Priyanka Chopra looks perfectly at home in Seth Gordon’s Baywatch. She would, since the humour is straight out of the Golmaal films and the plotting is vintage Abbas-Mustan. What is the point of going all the way to Hollywood if you are going to appear in something out of bad Bollywood?

Chopra plays Victoria Leeds, the new owner of a hotel on Emerald Bay that is a front for a drug smuggling operation conducted in plain sight, in broad daylight, and in full view. The bay is protected by chief lifeguard Mitch (Dwayne Johnson) and his posse. When packets with all but drugs written on them in capital letters wash up on the beach, Mitch knows that it is time to get serious and set the jaw at the angle that suggests that Baywatch is making its own small contribution to the drug problem ripping America’s innards.

Baywatch (2017).

Whoever thought that the original television series Baywatch, alternately spelt Babewatch and Buttwatch, and its movie adaptation were anything but excuses to parade skimpily clad and perfectly epillated bodies and crack lowbrow jokes about the effect of these visions of beauty on the amygdala is mistaken.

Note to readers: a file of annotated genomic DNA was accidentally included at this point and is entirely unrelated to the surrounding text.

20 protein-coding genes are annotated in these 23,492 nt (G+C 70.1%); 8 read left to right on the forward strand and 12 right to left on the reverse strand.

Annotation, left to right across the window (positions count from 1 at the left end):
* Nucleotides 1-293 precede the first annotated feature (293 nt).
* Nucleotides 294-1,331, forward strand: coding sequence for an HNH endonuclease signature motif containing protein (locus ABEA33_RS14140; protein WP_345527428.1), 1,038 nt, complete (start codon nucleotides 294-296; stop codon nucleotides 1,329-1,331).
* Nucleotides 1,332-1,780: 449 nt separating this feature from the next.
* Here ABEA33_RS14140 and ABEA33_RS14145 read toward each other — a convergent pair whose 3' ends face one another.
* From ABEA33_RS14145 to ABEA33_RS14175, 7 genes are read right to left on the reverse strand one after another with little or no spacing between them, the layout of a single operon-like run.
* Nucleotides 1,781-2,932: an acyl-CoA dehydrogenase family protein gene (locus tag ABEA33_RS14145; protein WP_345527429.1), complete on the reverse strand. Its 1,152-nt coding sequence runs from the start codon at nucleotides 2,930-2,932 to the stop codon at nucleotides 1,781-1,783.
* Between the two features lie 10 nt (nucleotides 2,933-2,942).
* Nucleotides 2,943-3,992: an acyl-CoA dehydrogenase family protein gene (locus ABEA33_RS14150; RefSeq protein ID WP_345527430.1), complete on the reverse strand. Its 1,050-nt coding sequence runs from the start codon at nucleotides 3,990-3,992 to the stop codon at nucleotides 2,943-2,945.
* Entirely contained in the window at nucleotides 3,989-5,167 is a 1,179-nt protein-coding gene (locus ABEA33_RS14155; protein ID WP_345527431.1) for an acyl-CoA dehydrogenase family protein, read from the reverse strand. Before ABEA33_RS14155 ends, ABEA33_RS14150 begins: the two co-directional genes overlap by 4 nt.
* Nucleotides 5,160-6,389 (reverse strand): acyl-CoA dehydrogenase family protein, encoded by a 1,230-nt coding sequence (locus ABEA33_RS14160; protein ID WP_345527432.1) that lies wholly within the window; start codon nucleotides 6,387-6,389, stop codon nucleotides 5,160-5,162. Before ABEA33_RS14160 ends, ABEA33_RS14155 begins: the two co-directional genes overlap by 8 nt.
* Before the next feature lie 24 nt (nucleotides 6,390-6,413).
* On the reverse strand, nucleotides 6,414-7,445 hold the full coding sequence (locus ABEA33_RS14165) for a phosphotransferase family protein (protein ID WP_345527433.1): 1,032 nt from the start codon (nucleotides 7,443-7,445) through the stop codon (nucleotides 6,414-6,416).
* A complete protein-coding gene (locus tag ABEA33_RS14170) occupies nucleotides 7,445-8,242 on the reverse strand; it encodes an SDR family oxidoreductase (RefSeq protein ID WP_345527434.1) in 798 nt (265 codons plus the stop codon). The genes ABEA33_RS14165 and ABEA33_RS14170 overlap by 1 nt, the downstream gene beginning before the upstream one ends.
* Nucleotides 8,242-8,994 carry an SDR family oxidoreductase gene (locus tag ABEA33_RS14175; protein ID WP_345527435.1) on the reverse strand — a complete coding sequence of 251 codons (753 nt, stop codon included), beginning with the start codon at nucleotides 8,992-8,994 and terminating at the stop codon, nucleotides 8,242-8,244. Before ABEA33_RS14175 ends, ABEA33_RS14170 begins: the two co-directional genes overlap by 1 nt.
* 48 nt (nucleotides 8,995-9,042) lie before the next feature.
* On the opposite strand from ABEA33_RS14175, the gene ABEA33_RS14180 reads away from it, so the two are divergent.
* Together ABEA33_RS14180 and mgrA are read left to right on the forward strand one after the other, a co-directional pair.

Mitch is saddled with a new recruit, Matt (Zac Efron), who is repeatedly humiliated for his crybaby ways. Matt flashes his ocean-coloured eyes at Summer (Alexandra Daddario) and stares at her breasts as though he has never seen a pair even though he is an Olympian-level swimmer. But it’s clear that his heart throbs for the tank-like Mitch, who is described as “big” in 84 ways in the opening scene.

Didn’t get the joke? There’s a whole gag involving another new recruit, Ronnie (Jon Bass), and his disproportionate masculine reaction to lifeguard CJ (Kelly Rohrbach)¸or, to be precise, her decolletage. The Indian censors have trimmed back the scene, and for once, we are grateful.

Chopra does her own share of asset baring, but her Victoria, described as the “J Edgar Hoover” of the bay, is neither sexy nor sinister. Gordon’s faith in the whole enterprise is similarly shallow, evinced by the tired jokes about the slow-motion sprints on the beach that have made Baywatch Meme Central.

A flash appearance by one of Baywatch’s leading lights, Pamela Anderson, yields the movie’s best joke. She walks into the frame very, very slowly. “Is it just me or is she in super slow motion,” one of the lifeguards wants to know.

The television series is ripe for parody, but rather than a send-up in the Austin Powers mould, Gordon and his crew actually attempt a crime thriller. The overall lack of imagination is captured by Matt’s line to Mitch: “I dare you to say one thing without the ocean in it.”

Baywatch is as limited as Mitch’s vocabulary. When a movie is so good at analysing its own shortcomings, it’s time to reach for drowning metaphors.